Tuesday, September 25, 2012

Rent-Seeking in Shakespeare

At The Freeman, Sarah Skwire has a piece on Shakespeare's Henry V and rent-seeking. It is a lovely beginning, but the theme definitely needs to be developed -- especially through the entirety of the "Henriad."

Sunday, September 16, 2012

Constrained and Unconstrained Poets

The economic way of thinking begins with understanding that human choice is all walks of life is always exercised against a background of constraints.

The reality of choice within constraints implies that we face trade-offs in making decisions.

Peter Boettke, Living Economics, pg. 22
F. A. Hayek argues that there are two kinds of individualism, one which embraces the "constrained vision" and the other which embraces the "unconstrained vision." The former Hayek identifies with the "tragic sense of life."

If we look at poetry, we can see these two visions at play in formalist poetry vs. "free verse" poetry (which I will, for simplicity's sake, use to mean any and all kinds of "unconstrained" poetry, including dadais and surrealist poetry, among others).

Formalist poets understand that constraints are not necessarily restricting, but are a necessary condition for freedom. The world is full of constraints, and interesting rules/constraints can create new possibilities you may not have thought of had you been writing a free verse poem. A sonnet thus makes one more entrepreneurial, because you have to be alert to new possibilities, because you have constraints in what you can say next (or, in revision, perhaps what you said before). In formalist peotry there are a number of constraints that force you to make choices -- many more choices than you have to make in free verse, for example.

Free verse poets believe constraints restrict their freedom. Free verse poetry and many of the experiments of literary modernism and postmodernism were attempts at shedding constraints -- and are in fact an attempt to deny the existence and validity of constraints. Surrealism attempts to deny the validity of making a decision -- or at least, conscious decisions -- and therefore atttempts to create an "act" without decision, direction/goal, or structure. The surrealist artists all considered themselves to be the artistic expression of Marxism. And Marxism is, of course, the height of the unconstrained vision of man.

Of course, not all constraints are the same. There are natural and imposed constraints. There are internally imposed and externally imposed constraints. There are predictable and unpredictable constraints. Formalist poetry embraces a combination of natural (rhythms and rhymes) and imposed (this or that particular rhyme scheme or rhythm), internally imposed (by our choices) and externally imposed (by our traditions, within which we necessarily work), and predictable (in a heroic couplet the last word of the second line necessarily rhymes with the first) and unpredictable (having to rhyme may send the writer into a different direction than (s)he first thought the poem was going). But note that the formalist poet is making use of both simultaneously, and is not using one at the expense of the other.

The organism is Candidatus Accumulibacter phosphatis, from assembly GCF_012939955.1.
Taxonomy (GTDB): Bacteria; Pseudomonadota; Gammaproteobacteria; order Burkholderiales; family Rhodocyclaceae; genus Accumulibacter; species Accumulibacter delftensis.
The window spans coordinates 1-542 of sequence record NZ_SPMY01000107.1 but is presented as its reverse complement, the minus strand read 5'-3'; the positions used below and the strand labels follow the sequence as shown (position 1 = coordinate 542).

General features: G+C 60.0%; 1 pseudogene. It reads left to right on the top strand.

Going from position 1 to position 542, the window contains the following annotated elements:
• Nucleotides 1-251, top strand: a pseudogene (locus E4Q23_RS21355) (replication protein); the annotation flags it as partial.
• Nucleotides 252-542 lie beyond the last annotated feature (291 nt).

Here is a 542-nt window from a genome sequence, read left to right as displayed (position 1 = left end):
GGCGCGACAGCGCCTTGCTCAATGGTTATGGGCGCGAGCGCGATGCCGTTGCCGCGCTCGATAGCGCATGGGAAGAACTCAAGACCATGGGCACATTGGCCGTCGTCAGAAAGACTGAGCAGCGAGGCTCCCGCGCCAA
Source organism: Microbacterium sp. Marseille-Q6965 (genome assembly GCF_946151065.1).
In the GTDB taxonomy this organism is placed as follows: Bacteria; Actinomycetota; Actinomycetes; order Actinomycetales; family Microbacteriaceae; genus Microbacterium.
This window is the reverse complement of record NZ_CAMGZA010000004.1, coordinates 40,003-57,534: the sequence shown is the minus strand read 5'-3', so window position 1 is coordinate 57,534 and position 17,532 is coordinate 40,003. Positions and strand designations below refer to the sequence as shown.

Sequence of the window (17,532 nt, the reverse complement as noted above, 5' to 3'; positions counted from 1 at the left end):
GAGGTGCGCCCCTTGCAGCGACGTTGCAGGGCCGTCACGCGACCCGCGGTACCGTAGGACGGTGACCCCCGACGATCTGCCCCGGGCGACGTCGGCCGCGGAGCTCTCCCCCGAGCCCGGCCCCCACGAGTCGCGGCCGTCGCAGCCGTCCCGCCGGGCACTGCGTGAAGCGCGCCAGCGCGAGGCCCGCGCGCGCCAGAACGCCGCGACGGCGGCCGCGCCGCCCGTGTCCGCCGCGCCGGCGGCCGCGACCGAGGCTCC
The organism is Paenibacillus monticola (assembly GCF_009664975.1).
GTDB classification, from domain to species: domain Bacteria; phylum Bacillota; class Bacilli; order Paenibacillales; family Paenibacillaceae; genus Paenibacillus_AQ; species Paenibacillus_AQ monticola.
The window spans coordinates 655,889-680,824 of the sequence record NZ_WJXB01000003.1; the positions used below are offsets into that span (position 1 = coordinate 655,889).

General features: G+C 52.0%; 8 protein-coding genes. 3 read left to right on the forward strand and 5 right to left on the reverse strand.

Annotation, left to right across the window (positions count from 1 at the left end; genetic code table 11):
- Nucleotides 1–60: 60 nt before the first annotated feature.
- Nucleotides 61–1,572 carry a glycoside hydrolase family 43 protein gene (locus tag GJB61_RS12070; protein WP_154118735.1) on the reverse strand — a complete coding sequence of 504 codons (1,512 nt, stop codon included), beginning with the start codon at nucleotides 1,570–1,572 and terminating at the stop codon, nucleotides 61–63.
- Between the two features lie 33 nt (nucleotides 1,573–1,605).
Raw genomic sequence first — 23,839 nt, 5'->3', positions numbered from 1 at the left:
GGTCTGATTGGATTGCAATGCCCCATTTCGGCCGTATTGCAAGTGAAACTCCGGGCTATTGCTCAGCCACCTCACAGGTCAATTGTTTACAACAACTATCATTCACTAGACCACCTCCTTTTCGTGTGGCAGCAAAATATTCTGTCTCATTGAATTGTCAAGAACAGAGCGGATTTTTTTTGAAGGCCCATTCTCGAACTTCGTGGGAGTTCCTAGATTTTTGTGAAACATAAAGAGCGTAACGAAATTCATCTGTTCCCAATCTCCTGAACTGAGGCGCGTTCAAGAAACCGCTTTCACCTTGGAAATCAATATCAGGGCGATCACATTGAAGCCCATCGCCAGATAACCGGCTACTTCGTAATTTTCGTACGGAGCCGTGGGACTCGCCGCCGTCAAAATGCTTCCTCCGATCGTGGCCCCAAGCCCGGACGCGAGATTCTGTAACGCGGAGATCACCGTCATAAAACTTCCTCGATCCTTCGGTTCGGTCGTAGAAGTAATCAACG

Many of the experiments with modernism and postmodernism insisted that they were rejecting the artificiality of formalism and embracing a more "natural" kind fo poetry. The surrealists thought they were being natural, unpredictable, and internal, for example. There was an assumption that nature was chaotic/unpredictable -- and that man imposed order from the outside. Self-organization theory helps us to see that a kind of predictable-unpredictable, internal-external natural order can exist. Thus, a good formalist poem is much more like a self-organizing natural system than is a surrealist poem. Neither is more natural than the other, but the former embraces more aspects of reality than does the latter .

On the other hand, one can go in the other direction and have externally imposed, predictable art -- but this is propaganda and/or is a product of censorship. In the visual arts, Futurism tried to embrace the completely "imposed"/non-natural. Language, being a spontaneous order itself, always necessarily embodies both elements, making a purely "unnatural" poetry all but impossible -- except perhaps in various Dadaist experiments.

This suggests, then, that the kinds of poetry flourishing at a given time are likely to reflect the way the poets understand the world - as being naturally constrained or naturally unconstrained. Does this mean there are more formalist poets with the tragic view of life? Perhaps. One would expect to see this in the world views they express in their art, regardless of explicit political statements. The same would, perhaps, be true of "unconstrained" poets as well.

Sunday, September 9, 2012

Who Would Miss It?

Should government fund the arts? To do so would seem to imply that someone in government is capable of deciding what constitutes art good enough to fund. And if someone in government can decide that, they can decide if art is bad too. Given the amount of money spent by Americans on art voluntariy, it's perhaps not necessary. Usually what it means when someone wants the government to support "the arts" is that they want government to support "their arts." And given the tiny amount the U.S. government spends on the arts, who would miss it?